Russian Orthodox: Human Rights ‘not absolute’

In Russia Profile, Andrei Zolotov Jr. reports on the Russian Orthodox Council of Bishops and its adoption of a new work titled, “The Bases of the Russian Orthodox Church’s Teaching on Dignity, Liberty and Human Rights.” Zolotov says it’s no accident that this report surfaces at a time when Russia and the European Union are “actively engaged” on a discussion of common values.

In the Bishops Council document, he reports, the Church says that “human rights are definitely a value, and they belong to everybody, not just to the priests and priestesses of the new human rights religion. But it is not the absolute value. It has to be harmonized with the values of faith, morals, love of thy neighbor (and thus family and patriotic values), and of the environment.” Zolotov continued:

In essence, what we see here is a process of analysis, adaptation and reception – not in a wholesale, packaged way, but in a “processed” form – of the values that had been developed in the modern period on a Christian basis in the West, under the influence of the processes that had not involved or only partially touched upon in Russia and the entire cultural East – from the Renaissance and Enlightenment to the youth riots of the 1960s. Such adaptation is not unique. That is the way early Christianity had adapted pagan Greek philosophy. That is the way Russia had adapted and adopted, with intermittent success, European clothes, an Imperial government system, Marxism and, today, tries to adapt and adopt democracy.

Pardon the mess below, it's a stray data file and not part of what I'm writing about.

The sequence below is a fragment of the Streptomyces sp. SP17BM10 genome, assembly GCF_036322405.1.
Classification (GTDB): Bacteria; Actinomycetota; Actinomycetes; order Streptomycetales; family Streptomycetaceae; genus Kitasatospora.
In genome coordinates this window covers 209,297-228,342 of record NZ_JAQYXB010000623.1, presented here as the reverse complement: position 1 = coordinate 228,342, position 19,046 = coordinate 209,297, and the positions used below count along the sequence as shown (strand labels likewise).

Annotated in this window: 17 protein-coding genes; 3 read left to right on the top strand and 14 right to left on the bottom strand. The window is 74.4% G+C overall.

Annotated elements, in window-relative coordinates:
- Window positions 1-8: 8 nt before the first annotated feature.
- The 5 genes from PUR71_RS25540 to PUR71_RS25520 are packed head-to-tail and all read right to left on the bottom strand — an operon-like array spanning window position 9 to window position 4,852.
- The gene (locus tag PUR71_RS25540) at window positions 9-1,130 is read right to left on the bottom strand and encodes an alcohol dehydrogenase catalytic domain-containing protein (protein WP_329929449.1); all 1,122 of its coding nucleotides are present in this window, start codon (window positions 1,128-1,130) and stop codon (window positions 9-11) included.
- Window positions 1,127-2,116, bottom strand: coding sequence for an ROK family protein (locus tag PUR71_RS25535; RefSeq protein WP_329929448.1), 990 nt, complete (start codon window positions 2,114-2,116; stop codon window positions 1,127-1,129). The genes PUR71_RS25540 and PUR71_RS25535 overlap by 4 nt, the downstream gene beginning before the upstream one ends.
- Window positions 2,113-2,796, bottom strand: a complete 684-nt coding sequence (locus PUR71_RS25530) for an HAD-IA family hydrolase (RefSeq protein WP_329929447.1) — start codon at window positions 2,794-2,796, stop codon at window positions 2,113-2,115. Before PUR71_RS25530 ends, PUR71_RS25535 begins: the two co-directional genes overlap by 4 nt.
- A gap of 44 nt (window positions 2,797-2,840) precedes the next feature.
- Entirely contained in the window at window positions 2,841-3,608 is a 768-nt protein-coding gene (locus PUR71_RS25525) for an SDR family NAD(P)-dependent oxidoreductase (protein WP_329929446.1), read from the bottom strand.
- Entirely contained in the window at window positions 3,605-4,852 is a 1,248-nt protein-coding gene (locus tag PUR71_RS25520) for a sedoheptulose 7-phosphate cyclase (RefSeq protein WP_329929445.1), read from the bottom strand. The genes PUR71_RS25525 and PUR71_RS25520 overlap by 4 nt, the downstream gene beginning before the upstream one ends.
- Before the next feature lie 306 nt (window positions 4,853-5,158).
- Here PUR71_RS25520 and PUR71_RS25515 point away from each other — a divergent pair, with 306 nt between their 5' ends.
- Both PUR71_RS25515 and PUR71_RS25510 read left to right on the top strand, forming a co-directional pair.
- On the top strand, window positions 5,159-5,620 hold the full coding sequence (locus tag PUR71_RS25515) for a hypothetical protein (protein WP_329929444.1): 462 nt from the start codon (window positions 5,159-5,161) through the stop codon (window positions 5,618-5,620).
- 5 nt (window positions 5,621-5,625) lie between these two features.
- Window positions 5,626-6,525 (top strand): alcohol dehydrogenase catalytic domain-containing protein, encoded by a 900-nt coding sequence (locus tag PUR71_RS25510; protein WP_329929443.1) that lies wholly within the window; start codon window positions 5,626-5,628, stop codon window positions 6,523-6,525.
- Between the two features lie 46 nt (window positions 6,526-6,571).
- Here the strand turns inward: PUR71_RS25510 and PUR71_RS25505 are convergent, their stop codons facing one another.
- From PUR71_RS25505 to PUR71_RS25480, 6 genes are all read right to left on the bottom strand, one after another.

Metropolitan Kirill of Smolensk and Kaliningrad said the issue of human rights is approached cautiously by Orthodox Christians and that caution is justified.

On the one hand, we have seen positive effect of human rights on the life of the people. Thanks to the care to respect these rights in the post-war years the Soviet state contained its persecution of the believers. On the other hand, however, we have seen in the recent decades how human rights could be an instrument aimed against spiritual and moral foundations of people’s life. Those dealing with human rights in our society try to strengthen the philosophy of life that is non-religious, ethically relativistic and hedonistic.

Rev. Georgy Ryabykh, acting secretary of the Moscow Patriarchate Department for External Church Relations, called for a renewal of human rights advocacy in Russia. The problem, he said, was that many people don’t view human rights activists as the best way to ensure human rights.

According to Fr. Georgy, “for the recent decades some prominent human rights advocates have created appalling image of this sort of social work. Many people consider human rights advocates as enemies of national spiritual and moral culture, anti-state elements, carriers of foreign interests and tendentious political forces.”